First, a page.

The Wilderbabe Homestead

March 30

Katie Russell, aka Wilderbabe, came to my rescue at the bus depot, her sparkly sunglasses and smile a welcome sight after the watchful eye of the security guard. We went to pick up Peter, who’d gotten in a bit late and grabbed a hotel rather than sleep on a bench. For weeks, Katie had been referring to Peter as “Peter the Irish.” It turned out that Peter is from Scotland. And he’s just as chatty as I am, so we make a good pair.

Because I was in such good company and still a little bit ill, I didn’t take a lot of pictures on our long drive from Wenatchee to the Wilderbabe Homestead in Twisp. But it was amazing to see such a different landscape than what I’ve seen before. All around us rose these craggy hills covered in the green sprouts of spring as we drove through orchard after orchard‒mostly apples‒and the farmers tied silver string like tinsel to the branches, and they set off flashes of light on the wind.

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We stopped at a roadside market for some culled apples and they had the pond of my dreams. Just over the hill from the waterfall was the Columbia River, so it seemed to flow directly from it. It was so warm and inviting, I could have lain in the grass for hours, just listening to the water trickling and feeling the breeze.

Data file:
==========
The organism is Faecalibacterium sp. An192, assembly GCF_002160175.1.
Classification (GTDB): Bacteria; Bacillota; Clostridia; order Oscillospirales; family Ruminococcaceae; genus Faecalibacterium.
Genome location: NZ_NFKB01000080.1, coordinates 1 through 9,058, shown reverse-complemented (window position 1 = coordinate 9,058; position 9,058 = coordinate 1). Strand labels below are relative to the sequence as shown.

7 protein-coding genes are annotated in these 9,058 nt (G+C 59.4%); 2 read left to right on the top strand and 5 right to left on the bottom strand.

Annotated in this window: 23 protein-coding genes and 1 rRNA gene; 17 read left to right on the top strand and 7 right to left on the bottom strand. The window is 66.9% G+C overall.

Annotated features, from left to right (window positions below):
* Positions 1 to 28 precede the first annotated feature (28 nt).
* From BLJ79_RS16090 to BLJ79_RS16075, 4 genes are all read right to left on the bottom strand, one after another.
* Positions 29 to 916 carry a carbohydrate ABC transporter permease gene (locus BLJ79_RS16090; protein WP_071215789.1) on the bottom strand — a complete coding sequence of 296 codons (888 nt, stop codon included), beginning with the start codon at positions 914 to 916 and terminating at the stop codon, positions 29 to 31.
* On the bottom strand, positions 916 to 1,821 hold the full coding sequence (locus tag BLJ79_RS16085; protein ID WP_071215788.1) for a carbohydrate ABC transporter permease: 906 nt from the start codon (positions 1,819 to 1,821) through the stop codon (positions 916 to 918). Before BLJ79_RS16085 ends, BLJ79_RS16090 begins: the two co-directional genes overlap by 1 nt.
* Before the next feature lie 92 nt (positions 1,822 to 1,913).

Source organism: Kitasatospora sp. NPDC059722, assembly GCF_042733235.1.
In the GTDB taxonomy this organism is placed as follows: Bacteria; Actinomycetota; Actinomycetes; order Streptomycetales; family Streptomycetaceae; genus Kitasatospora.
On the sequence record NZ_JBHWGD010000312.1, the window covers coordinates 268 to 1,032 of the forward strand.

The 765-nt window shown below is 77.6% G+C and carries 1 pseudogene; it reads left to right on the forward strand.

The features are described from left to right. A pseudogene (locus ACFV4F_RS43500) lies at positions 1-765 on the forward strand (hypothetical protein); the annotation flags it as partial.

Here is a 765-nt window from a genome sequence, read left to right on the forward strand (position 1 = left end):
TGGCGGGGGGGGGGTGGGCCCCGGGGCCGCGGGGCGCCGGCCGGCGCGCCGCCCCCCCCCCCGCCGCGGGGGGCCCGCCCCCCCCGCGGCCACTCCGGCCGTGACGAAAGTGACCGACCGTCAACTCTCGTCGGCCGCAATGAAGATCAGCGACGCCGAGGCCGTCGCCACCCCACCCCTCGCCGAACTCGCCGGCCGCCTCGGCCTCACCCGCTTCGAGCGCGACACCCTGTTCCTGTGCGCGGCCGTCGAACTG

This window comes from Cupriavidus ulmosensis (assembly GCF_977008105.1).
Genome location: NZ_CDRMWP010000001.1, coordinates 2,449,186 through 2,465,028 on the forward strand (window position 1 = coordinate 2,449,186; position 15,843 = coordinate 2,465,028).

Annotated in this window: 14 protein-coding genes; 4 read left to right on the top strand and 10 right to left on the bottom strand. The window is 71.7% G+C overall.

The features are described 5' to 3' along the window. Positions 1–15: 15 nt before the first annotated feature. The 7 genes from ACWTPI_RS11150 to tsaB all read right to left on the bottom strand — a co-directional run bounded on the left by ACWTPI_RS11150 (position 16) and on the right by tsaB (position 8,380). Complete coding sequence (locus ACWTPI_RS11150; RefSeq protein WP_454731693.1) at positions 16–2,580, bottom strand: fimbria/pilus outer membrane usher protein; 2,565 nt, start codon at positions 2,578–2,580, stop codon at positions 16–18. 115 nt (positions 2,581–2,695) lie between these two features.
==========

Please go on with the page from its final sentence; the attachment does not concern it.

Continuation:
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When we arrived at the Wilderbabe Homestead, we got the grand tour, including a meet and greet with our new animal friends: Kobe the dog, named after hotdog-eating champion Kobeyashi; Flint the horse; and Ike the donkey. Ike is the sweetest! We also met two more members of our tribe, Bartle and Kris.

The view from the driveway…


Peter and I took some time to strike camp and rest. I actually took two naps, to try to clear whatever had invaded my system.  Actualy, the first one wasn’t so much of a nap as a face plant onto my ground pad under the trees where I would later pitch my tent and nap again. I couldn’t eat, and it was a struggle to keep drinking, but it’s so dry here that you dehydrate quickly.


That night, Bartle and Kris cooked us some yummy rice and lentils with eggs, and a guacamole with apples and roots. It was covered in lovely edible flowers and roots. My stomach wouldn’t let me eat much, but it was the best guac I’ve ever eaten, and I could eat those flowers all day long.

When I tucked in for bed, I relaxed to the little froggies were chirping along the river bank, and then the owls sang me to sleep.

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